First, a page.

Contesting from your 100 pound DXpedition
I've packed up and operated in two contests this year, both of which have been described in this blog to some extent. The first was for the ARRL International DX Contest. I flew to St. John in the US Virgin Islands and operated as KP2/NE1RD. That's a big contest and I certainly didn't expect to win it (or come close!) but I did have some personal goals such as successfully deploying antennas for 80-10m and making 500 QSOs during the trip.
More recently I went to Georges Island in Boston Harbor for the 2006 IOTA Contest sponsored by the Radio Society of Great Britain. This contest had a 12 hour QRP SSB category and I thought, just maybe, I might win this. I had two significant handicaps, however:  I was not in Europe and European stations clearly do better in this contest, and  I could only operate about 6 of the 12 hours since that's all the ferry schedule allowed. Still, I had delusions of possibly winning this category.
Since then, logs have been slowly posted to the contest logs submission area and I see that I probably have some stiff competition from Petar Milicic (9A6A). Peter is President of the Croatian Radio Amateur Association and I suspect he is an excellent operator.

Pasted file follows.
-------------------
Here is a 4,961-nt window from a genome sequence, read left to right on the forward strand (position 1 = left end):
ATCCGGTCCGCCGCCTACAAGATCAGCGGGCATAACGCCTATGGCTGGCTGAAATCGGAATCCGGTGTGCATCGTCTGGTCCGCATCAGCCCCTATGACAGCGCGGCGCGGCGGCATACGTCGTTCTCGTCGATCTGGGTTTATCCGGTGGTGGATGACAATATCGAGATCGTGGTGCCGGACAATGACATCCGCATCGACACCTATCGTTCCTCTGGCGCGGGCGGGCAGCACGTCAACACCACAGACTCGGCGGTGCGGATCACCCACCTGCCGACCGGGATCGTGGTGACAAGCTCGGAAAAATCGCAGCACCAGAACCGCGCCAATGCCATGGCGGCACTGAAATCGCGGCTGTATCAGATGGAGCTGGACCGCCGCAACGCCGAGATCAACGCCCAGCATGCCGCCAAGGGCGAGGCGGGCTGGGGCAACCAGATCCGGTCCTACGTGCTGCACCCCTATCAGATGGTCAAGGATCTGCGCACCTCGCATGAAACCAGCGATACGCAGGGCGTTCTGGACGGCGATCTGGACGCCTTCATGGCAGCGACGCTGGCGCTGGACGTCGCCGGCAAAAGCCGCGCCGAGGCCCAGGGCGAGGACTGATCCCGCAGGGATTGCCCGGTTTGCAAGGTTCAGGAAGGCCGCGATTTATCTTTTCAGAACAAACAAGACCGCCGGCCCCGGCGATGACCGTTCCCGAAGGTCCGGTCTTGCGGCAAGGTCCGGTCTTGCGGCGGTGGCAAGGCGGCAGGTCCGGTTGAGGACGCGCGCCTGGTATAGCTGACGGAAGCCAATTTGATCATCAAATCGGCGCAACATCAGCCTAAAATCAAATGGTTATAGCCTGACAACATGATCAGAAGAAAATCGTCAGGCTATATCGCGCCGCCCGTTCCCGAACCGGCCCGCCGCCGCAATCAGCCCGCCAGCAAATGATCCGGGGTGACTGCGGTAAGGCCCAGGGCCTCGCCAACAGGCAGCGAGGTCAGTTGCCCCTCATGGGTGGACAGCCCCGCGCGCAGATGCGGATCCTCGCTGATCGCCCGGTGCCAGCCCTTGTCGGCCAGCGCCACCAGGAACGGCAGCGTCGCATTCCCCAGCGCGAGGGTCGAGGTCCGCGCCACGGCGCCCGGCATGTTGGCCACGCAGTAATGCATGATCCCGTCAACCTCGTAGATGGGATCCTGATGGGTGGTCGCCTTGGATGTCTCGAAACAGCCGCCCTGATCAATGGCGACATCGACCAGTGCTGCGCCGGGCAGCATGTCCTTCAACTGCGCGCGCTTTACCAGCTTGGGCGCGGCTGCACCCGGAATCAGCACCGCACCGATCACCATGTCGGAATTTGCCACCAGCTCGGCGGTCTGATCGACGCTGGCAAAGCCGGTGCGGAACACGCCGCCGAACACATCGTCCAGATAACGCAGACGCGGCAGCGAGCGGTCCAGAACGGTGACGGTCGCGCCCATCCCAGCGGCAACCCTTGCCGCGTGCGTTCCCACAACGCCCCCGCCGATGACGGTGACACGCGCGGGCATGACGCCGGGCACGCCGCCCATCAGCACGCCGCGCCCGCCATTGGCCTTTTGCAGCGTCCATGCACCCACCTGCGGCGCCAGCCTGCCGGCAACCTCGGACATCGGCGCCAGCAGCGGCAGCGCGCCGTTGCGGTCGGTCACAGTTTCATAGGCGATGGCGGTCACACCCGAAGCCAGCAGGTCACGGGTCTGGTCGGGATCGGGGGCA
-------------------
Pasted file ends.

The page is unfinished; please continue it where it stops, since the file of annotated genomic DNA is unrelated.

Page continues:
Contesters (and I claim to be one) hate to wait for official results and have devised their own area to compare notes (and claimed scores). The web site contesting.com has an email reflector called the 3830 list. This nothing more than an email reflector that allows people to post their claimed scores immediately after the contest. There is nothing official about this; this is just a way for contesters to compare notes. You can see NE1RD/1's IOTA contest claimed score entry within the 3830 reflector's archive to get an idea of the kind of thing that gets posted.
I enjoy the excitement of having the bands light up during a contest. I know this isn't everybody's cup of tea, but it is fun for me. I think one of the extra benefits operating in a contest might afford a lightweight DXpeditioner is the contest gives you an excuse to reflect upon your trip. It is exciting to turn in your score, see other people turn in their score, compare notes, and even talk about where you were and what you did for the contest. Going to an island, the top of a mountain, or a cabin in the wilderness for a contest can be a lot of fun. And, I guarantee you will not be lonely on the bands during one of those big contest weekends!